New and Notable Books
Christopher Anvil, Pandora's Legions (Baen 2/02) Editor Eric Flint takes the rousing adventure story that was once expanded into Pandora's Planet and works four related stories into a single novel, as originally intended by Anvil, who provided a final polishing to the text.
Steven Barnes, Lion's Blood (Warner Aspect 2/02) Barnes explores questions of race and culture and their impact on individual lives in this intense alternate history set in a strange New World where Africans rule and backward Europeans are the slaves.
Greg Bear, Vitals (Del Rey 1/02) A dark, near-future SF thriller of conspiracy and secret history, revolving around efforts to control a new breakthrough in the search for immortality.
Damien Broderick, Transcension (Tor 2/02) Broderick explores in fiction the ideas of humans transformed by technology he presented in the non-fiction book, The Spike. In a utopian society controlled by an AI, three humans have radically different relationships to the technology that threatens humanity.
Jasper Fforde, The Eyre Affair (Viking 2/02) A critically acclaimed and highly entertaining fantasy set in a 1985 Great Britain where time and reality are flexible and literature literally comes alive. Special Operative Thursday Next must track down the criminal who has kidnapped Jane Eyre from Charlotte Brontë's novel.
David Ho, Shadow Maker: The Digital Art of David Ho (Abaya Studios 1/02) Surreal and horrific computer-created images, reminiscent of both J.K. Potter and H.R. Giger, fill this art book, with comments by Ho discussing his inspirations, including Dante's Inferno.
Graham Joyce, Smoking Poppy (Pocket 1/02) A man searching for his daughter ends up in the jungles of Thailand where drug lords rule and the mystical seems real. A haunting fantasy thriller and a dark journey both inward and outward, reminiscent of Joseph Conrad's Heart of Darkness.
Paul Kearney, Hawkwood's Voyage (Ace 1/02) Finally available in the US, this is the first volume in the highly acclaimed alternate-history fantasy series, "The Monarchies of God", in which magic-users are sent to the New World to escape the Inquisition.
Patricia A. McKillip, Ombria in Shadow (Ace 1/02) McKillip's distinctive prose weaves a rich tapestry of fairy tale, folklore, and a sense of history in this fantasy of a fabulous city, its boy Prince, his ruthless regent, and the denizens of its strange underworld.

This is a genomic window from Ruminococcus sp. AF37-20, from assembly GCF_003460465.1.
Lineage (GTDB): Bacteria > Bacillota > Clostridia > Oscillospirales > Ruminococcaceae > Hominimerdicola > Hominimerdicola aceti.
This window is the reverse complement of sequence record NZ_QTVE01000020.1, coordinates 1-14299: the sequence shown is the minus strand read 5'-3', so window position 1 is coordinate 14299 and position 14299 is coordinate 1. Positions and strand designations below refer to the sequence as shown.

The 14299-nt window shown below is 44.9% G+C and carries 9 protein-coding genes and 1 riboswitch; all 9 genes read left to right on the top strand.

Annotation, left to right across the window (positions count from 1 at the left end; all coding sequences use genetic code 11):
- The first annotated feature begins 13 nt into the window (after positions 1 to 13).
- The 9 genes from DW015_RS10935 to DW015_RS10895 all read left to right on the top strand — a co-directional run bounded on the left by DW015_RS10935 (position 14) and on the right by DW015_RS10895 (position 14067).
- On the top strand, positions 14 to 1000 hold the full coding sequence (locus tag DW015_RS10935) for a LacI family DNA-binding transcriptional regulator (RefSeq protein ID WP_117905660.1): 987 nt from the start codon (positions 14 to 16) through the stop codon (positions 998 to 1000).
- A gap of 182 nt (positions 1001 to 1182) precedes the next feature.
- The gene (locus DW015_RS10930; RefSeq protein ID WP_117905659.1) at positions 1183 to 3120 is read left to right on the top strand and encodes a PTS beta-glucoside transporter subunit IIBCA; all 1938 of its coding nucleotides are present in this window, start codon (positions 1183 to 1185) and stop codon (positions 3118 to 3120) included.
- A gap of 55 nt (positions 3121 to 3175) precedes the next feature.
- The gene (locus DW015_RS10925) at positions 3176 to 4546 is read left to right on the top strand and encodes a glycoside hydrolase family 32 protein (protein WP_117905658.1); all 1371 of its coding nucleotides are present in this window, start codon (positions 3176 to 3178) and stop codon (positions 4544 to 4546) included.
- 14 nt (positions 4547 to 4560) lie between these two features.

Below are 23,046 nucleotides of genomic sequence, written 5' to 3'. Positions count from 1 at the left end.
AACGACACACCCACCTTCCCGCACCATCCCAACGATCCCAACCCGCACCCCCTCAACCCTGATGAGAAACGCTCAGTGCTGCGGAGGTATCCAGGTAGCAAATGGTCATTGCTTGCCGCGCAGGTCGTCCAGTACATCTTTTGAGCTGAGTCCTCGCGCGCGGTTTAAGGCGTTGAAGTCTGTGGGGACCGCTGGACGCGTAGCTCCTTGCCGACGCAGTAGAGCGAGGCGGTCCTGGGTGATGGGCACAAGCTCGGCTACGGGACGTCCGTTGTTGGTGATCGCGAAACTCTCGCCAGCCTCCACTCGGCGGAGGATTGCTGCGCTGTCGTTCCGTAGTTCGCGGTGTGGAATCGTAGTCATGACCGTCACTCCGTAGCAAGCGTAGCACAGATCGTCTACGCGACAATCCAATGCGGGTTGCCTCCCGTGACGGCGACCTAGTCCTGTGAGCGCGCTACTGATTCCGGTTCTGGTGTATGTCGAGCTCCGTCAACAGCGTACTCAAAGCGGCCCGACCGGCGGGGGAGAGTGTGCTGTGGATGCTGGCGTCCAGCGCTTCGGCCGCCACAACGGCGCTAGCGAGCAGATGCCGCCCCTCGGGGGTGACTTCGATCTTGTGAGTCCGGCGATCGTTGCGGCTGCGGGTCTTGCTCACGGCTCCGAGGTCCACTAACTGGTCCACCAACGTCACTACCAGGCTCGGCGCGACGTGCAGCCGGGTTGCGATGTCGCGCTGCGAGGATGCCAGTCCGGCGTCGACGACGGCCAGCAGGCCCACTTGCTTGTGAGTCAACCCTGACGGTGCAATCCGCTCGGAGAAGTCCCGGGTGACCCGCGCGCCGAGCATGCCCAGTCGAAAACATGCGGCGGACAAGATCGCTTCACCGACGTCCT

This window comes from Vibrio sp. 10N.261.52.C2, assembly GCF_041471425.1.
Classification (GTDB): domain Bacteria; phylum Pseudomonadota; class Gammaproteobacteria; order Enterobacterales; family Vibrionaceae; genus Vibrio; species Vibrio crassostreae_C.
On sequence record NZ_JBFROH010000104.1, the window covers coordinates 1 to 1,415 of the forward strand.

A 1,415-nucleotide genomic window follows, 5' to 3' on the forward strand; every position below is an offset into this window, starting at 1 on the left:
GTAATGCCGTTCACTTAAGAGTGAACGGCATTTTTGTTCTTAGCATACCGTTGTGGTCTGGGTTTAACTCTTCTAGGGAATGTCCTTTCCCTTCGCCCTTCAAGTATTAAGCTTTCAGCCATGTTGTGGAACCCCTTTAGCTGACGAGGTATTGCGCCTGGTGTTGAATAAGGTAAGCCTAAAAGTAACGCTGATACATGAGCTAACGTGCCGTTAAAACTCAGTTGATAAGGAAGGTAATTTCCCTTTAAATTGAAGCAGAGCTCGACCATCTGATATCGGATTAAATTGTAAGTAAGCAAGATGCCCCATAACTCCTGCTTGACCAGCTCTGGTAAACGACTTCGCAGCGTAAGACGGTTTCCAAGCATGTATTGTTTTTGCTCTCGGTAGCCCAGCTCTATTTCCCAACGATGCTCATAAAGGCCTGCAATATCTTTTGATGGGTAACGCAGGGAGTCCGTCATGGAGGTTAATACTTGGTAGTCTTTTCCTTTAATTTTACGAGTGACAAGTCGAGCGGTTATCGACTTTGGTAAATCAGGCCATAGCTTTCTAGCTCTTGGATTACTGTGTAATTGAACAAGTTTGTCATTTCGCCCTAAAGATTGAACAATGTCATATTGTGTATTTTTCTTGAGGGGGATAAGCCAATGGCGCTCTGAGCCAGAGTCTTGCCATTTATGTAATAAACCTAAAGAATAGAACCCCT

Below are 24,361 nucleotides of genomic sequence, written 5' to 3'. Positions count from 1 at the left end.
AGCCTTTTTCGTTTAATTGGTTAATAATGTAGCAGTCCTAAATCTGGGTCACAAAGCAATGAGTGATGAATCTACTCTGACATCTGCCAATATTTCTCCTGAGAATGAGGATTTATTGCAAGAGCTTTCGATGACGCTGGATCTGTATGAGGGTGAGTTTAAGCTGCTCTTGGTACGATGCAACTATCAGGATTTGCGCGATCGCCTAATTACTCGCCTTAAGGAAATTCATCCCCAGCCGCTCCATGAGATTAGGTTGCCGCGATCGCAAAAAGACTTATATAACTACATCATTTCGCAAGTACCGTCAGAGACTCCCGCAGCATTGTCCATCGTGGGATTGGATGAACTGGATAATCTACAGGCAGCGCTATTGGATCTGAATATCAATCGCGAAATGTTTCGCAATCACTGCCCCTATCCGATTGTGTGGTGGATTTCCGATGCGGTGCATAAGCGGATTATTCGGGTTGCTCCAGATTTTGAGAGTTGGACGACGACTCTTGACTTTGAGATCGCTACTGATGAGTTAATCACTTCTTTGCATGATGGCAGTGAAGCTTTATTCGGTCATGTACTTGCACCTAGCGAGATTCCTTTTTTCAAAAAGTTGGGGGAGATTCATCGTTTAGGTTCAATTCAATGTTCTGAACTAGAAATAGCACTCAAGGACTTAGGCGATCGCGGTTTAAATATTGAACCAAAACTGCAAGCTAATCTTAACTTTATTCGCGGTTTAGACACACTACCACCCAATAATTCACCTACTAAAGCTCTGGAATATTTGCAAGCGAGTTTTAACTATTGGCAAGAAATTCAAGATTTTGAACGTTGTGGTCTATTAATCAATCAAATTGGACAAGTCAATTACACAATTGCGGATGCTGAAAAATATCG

Syne Mitchell, Technogenesis (Roc 1/02) A suspenseful tale of a near-future in which everyone is continually connected to the Net, and privacy is non-existent. One woman, a Web prodigy temporarily disconnected by a hardware breakdown, starts to suspect that something on the Net is controlling its users.
Robert Silverberg & Martin H. Greenberg, eds., The Great SF Stories (1964) (NESFA 12/01) In an effort to keep the classics of short science fiction available to new generations of readers, this anthology of 15 stories from 1964 picks up where the DAW series edited by Isaac Asimov and Greenberg left off. Authors include Cordwainer Smith, Norman Spinrad, Gordon R. Dickson, and Ursula K. Le Guin.
Dan Simmons, A Winter Haunting (Morrow 2/02) Master of horror Simmons returns to the setting and characters of Summer of Night forty-one years later, as Dale Stewart returns to his hometown, already uncertain of his sanity, finding old friends and new nightmares.
Harry Turtledove, Counting Up, Counting Down (Del Rey 2/02) A collection of 17 recent stories of SF, fantasy, and Turtledove's trademark alternate history. This includes the noted time-travel stories "Forty, Counting Up" and "Twenty, Counting Down".
Ellen Weil & Gary K. Wolfe, Harlan Ellison: The Edge of Forever (Ohio State University Press 1/02) Locus's own Gary K. Wolfe and the late Ellen (Dede) Weil teamed up for this in-depth critical examination of Ellison's work.
Sean Williams & Shane Dix, Echoes of Earth (Ace 1/02) Hard SF and high adventure mix in this marvel-filled novel of a starship run by engrams – computer-based copies of 60 real minds – the alien devices they encounter, and the transformed Earth to which they return.
Austin Tappan Wright, Islandia (Tusk 5/02) This classic utopian fantasy returns after being out-of-print for many years, with a new introduction by John Silbersack.
Roger Zelazny, The Last Defender of Camelot (ibooks 3/02) This collection of 11 great stories by one of SF's masters shares only four with the earlier (Pocket 1980) collection by the same name, and adds more recent notable stories including the previously uncollected "Come Back to the Killing Ground, Alice, My Love".